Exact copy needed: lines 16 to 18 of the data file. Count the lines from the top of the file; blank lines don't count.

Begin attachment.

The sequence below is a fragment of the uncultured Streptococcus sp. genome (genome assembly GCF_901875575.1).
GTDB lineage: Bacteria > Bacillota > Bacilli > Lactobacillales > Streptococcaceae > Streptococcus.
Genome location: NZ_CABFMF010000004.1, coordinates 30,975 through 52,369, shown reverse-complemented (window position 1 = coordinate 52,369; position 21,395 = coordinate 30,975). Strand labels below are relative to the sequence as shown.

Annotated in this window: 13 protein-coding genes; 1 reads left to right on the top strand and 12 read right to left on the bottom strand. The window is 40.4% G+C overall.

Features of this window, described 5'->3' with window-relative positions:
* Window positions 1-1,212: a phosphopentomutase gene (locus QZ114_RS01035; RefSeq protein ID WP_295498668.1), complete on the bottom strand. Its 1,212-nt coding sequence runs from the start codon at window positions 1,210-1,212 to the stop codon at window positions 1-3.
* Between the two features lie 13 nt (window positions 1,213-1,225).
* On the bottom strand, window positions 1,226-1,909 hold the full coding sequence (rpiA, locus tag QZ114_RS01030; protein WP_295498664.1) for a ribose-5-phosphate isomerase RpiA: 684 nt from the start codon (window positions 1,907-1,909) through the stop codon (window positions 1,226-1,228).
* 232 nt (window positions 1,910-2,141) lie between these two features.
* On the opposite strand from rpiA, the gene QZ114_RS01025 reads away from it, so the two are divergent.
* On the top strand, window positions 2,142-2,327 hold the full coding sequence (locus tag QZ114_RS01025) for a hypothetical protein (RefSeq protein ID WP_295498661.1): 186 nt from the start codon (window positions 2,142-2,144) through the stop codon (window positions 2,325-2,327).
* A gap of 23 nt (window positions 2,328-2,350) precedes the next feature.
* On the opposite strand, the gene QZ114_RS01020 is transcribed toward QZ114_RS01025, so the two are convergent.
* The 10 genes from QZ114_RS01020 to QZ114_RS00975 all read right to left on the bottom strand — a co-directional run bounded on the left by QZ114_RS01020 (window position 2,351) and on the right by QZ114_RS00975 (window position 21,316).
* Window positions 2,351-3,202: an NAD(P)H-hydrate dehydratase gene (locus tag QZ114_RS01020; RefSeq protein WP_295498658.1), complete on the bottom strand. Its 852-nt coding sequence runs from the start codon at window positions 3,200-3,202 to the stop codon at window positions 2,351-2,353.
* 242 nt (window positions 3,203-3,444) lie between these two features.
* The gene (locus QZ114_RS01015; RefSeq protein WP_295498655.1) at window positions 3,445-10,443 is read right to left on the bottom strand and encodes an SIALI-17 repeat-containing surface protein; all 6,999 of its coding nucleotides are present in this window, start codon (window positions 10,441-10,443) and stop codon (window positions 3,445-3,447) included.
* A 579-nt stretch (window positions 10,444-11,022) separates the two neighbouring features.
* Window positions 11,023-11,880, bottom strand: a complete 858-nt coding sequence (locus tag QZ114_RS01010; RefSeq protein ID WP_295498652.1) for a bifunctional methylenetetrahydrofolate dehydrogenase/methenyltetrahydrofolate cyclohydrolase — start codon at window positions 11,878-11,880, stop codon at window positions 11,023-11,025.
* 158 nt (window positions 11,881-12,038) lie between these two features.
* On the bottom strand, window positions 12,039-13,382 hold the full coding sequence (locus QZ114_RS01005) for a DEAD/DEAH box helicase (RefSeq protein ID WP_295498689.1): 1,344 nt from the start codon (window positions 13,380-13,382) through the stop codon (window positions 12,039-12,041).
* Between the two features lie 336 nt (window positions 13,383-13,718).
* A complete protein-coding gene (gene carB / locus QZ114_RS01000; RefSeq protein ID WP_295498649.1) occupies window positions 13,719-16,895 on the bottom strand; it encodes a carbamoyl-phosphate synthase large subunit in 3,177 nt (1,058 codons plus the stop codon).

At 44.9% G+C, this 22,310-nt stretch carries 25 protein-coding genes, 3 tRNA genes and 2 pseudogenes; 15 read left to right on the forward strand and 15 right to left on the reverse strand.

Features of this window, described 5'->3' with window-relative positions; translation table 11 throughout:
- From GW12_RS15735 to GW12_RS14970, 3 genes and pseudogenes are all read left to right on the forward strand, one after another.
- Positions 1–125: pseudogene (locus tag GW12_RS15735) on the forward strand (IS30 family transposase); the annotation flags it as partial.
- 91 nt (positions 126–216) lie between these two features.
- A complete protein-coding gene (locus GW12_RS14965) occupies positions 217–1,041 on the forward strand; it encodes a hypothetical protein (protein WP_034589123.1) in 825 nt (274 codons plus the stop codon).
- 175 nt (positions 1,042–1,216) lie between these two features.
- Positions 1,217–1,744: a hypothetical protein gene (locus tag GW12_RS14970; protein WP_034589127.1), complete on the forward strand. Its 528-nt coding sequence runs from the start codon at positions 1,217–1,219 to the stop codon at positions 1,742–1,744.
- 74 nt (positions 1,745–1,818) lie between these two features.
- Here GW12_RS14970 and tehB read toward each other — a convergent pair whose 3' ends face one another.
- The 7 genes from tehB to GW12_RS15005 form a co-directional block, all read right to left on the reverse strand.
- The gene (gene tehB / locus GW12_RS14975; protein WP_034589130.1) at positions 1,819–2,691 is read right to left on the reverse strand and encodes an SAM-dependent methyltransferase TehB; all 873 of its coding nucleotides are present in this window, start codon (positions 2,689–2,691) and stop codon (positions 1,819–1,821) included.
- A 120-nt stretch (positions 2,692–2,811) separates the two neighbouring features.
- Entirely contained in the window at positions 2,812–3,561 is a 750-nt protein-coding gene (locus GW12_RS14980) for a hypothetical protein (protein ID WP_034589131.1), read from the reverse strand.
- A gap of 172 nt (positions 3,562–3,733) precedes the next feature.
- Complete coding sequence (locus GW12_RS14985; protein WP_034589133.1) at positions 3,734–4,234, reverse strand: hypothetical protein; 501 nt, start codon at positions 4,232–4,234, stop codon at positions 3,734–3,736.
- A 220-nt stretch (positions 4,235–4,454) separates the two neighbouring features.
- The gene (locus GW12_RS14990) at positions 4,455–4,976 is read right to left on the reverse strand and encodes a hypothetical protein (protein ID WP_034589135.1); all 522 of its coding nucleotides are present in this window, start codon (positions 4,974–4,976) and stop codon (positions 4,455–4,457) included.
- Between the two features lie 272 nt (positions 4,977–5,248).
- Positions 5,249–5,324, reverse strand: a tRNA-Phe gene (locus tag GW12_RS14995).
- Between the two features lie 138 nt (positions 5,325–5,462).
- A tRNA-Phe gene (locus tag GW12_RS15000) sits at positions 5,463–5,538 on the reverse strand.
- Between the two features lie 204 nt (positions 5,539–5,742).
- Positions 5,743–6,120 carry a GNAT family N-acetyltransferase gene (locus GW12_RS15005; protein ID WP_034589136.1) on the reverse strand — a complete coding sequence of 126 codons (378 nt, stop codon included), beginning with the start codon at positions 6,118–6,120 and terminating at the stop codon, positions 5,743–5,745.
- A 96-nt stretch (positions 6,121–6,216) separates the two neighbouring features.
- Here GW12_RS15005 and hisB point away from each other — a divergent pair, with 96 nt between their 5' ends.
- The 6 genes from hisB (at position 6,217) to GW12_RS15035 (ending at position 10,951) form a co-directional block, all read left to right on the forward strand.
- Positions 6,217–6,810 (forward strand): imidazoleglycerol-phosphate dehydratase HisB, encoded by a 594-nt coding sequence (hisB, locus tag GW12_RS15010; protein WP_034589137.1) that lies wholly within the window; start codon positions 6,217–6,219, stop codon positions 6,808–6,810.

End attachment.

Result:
* 242 nt (window positions 3,203-3,444) lie between these two features.
* The gene (locus QZ114_RS01015; RefSeq protein WP_295498655.1) at window positions 3,445-10,443 is read right to left on the bottom strand and encodes an SIALI-17 repeat-containing surface protein; all 6,999 of its coding nucleotides are present in this window, start codon (window positions 10,441-10,443) and stop codon (window positions 3,445-3,447) included.
* A 579-nt stretch (window positions 10,444-11,022) separates the two neighbouring features.